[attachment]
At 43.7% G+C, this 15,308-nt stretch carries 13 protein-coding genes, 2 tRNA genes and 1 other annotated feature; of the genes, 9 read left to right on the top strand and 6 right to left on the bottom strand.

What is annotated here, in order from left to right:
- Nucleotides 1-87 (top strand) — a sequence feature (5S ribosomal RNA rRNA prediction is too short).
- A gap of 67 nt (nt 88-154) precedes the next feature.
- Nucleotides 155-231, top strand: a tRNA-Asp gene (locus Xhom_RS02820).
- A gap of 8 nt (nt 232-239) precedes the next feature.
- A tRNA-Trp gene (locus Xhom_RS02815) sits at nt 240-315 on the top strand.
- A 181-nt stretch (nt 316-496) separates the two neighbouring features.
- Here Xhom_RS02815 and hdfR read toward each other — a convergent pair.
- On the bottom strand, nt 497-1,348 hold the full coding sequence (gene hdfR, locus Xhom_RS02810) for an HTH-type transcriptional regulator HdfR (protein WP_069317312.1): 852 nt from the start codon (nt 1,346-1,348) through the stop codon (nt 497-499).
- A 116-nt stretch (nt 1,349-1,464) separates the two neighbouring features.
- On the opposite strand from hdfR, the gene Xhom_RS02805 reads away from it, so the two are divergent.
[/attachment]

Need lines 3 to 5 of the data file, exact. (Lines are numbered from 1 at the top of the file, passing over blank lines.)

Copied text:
- Nucleotides 1-87 (top strand) — a sequence feature (5S ribosomal RNA rRNA prediction is too short).
- A gap of 67 nt (nt 88-154) precedes the next feature.
- Nucleotides 155-231, top strand: a tRNA-Asp gene (locus Xhom_RS02820).